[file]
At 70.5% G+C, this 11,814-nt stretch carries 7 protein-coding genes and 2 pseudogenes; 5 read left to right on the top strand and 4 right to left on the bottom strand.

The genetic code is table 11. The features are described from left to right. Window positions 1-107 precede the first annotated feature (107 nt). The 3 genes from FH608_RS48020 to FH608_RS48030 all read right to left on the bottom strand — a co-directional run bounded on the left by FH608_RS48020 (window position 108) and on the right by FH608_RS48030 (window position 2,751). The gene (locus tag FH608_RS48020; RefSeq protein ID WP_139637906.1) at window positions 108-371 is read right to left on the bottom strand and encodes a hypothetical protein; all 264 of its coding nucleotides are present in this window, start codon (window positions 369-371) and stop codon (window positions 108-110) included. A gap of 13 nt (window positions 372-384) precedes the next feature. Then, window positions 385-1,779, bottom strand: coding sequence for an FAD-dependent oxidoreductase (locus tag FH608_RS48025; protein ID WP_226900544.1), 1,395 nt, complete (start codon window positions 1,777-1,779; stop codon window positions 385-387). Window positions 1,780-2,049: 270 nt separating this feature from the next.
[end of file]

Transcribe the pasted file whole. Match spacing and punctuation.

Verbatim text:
At 70.5% G+C, this 11,814-nt stretch carries 7 protein-coding genes and 2 pseudogenes; 5 read left to right on the top strand and 4 right to left on the bottom strand.

The genetic code is table 11. The features are described from left to right. Window positions 1-107 precede the first annotated feature (107 nt). The 3 genes from FH608_RS48020 to FH608_RS48030 all read right to left on the bottom strand — a co-directional run bounded on the left by FH608_RS48020 (window position 108) and on the right by FH608_RS48030 (window position 2,751). The gene (locus tag FH608_RS48020; RefSeq protein ID WP_139637906.1) at window positions 108-371 is read right to left on the bottom strand and encodes a hypothetical protein; all 264 of its coding nucleotides are present in this window, start codon (window positions 369-371) and stop codon (window positions 108-110) included. A gap of 13 nt (window positions 372-384) precedes the next feature. Then, window positions 385-1,779, bottom strand: coding sequence for an FAD-dependent oxidoreductase (locus tag FH608_RS48025; protein ID WP_226900544.1), 1,395 nt, complete (start codon window positions 1,777-1,779; stop codon window positions 385-387). Window positions 1,780-2,049: 270 nt separating this feature from the next.